“Everything works better that way,” she said by phone from Iowa, where she was trying to spend as much time as possible indoors on a frigid day. “It’s a lot easier to have family and friends and a home life, which I feel to be important. Going away creates a bit of a disconnect. It took a toll.”

While she hasn’t charged after stardom, DeMent has created a niche as a duet singer. She has appeared often with John Prine, who has championed DeMent since her debut album, and has sung with James Taylor, Steve Earle, John Hiatt and Emmylou Harris. She also had a featured role in 2000’s “Songcatcher,” a narrative film about a musicologist in Appalachia that earned a Special Jury Prize at the Sundance Festival.

DeMent’s life of family, home and low-key career is rounded out by a return to the church. Around the time she got married, she began attending St. Mark Union Church in Kansas City. The African-American congregation is led by a white man, the Rev. Sam Mann, who, according to DeMent, was “thrown out of the uptown white church for speaking out about racism and the Vietnam War.” DeMent, who had lived in Kansas City for 20 years before moving to Iowa, and still has family there, makes the six-hour drive every few months to attend her church.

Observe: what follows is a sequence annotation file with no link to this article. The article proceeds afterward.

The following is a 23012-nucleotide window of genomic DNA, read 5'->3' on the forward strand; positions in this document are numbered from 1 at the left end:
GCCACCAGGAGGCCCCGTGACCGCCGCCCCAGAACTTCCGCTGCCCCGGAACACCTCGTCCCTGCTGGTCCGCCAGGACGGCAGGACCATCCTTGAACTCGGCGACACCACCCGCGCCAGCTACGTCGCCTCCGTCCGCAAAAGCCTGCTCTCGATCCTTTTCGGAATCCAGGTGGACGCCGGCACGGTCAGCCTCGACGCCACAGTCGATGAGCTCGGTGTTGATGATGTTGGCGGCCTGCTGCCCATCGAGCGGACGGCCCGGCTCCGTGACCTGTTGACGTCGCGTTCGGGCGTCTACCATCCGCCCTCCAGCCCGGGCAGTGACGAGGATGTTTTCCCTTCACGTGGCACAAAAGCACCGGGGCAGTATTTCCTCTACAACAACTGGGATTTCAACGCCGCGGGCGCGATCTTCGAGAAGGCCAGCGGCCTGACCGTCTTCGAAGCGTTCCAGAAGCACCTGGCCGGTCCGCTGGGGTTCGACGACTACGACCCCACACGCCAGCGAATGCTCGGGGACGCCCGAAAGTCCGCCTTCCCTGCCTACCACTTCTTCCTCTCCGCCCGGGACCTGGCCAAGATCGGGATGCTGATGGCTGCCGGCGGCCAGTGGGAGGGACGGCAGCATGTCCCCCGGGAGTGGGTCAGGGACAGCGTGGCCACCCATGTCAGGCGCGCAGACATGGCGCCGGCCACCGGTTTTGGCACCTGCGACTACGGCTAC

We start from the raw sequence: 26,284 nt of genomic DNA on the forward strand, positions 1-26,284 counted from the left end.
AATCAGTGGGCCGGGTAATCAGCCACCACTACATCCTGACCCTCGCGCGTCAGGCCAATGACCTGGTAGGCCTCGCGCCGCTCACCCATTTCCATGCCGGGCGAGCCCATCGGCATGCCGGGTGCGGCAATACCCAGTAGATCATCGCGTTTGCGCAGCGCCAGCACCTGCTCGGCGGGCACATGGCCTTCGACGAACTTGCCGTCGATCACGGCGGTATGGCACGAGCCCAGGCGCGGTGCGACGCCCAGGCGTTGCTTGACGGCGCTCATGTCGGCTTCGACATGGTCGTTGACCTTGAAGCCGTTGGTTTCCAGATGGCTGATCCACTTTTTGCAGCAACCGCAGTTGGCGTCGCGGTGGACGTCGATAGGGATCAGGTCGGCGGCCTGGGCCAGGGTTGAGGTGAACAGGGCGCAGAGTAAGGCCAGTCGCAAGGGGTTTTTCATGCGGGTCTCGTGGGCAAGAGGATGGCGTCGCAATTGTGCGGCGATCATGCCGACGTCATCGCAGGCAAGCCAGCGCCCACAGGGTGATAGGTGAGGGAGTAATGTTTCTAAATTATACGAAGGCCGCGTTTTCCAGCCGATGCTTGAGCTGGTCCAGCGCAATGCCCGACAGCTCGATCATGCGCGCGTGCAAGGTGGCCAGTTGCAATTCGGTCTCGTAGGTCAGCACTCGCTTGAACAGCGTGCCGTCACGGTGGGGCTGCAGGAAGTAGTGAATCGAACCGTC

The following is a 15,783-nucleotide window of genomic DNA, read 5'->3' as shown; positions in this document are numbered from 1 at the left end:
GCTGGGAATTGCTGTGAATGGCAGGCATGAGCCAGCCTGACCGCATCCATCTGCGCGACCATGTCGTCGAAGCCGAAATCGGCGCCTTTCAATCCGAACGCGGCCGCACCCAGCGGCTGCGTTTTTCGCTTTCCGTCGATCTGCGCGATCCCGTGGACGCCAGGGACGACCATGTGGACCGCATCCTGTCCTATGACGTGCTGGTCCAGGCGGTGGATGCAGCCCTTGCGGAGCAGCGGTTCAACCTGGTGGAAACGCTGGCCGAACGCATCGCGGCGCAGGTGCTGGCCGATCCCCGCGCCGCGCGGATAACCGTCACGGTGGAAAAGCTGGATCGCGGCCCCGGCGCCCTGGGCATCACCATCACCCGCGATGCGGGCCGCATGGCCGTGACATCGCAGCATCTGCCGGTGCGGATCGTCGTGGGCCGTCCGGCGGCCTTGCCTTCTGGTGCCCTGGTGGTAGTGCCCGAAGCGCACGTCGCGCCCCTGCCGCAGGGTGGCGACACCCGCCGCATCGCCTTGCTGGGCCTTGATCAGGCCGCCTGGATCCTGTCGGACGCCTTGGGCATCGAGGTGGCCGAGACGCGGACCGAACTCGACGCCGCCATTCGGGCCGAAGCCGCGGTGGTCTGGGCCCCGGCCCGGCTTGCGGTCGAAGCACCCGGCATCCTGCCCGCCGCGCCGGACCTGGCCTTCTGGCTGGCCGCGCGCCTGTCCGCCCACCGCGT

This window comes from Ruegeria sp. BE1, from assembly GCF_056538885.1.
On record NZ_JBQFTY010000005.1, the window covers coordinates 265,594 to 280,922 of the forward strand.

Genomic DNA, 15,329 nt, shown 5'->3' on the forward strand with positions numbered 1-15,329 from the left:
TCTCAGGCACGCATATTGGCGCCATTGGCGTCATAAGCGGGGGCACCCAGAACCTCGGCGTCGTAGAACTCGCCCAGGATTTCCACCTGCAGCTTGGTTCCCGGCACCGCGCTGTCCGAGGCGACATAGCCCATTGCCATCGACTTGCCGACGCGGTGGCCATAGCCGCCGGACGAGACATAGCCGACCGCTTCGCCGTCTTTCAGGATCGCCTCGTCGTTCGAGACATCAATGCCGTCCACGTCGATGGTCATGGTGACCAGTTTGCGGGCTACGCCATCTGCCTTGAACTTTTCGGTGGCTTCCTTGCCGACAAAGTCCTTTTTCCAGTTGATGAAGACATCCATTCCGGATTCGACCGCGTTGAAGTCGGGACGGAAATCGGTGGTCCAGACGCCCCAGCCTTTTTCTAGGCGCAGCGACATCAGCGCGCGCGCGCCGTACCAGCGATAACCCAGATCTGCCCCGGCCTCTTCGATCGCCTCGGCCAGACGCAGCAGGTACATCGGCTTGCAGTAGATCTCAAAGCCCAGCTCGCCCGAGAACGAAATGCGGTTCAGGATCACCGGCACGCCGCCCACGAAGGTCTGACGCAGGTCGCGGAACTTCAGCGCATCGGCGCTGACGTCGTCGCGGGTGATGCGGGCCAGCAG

Earlier, DeMent had tried a Unitarian church. “I liked what they said. But there was no heart there,” she said. St. Mark, however, is “like a dream come true for me. When I started going to St. Mark, I was at a very low place in my life. It healed me in a lot of ways.”

DeMent says she “doesn’t buy into a lot of the Bible stories, the religion.” But she has faith in the power of the church’s music ” “heartfelt, deep-down” gospel. Her “Lifeline” album features a DeMent song, “He Reached Down,” based on the Rev. Mann’s sermon. DeMent says she could talk all day about Mother Bohannon, a member of the choir. She sings with the choir occasionally ” but not comfortably: “Talk about intimidating. I don’t feel qualified.”

There’s a small part of DeMent that thinks it might be time to distance her music from her religious upbringing. “I’ve tried. There’s something about me that’s out of date and I have to get with it,” she said. “But there isn’t much urgency or conviction to that view. “There are things in there that shape me and show up in my music. And that’s not a bad thing.”

“Probably the reason I love music so much is it’s the one place I can go to in life where that stuff happens,” she continued. “You kind of get down to the core of yourself, a very healing, safe place for me.”

stewart@aspentimes.com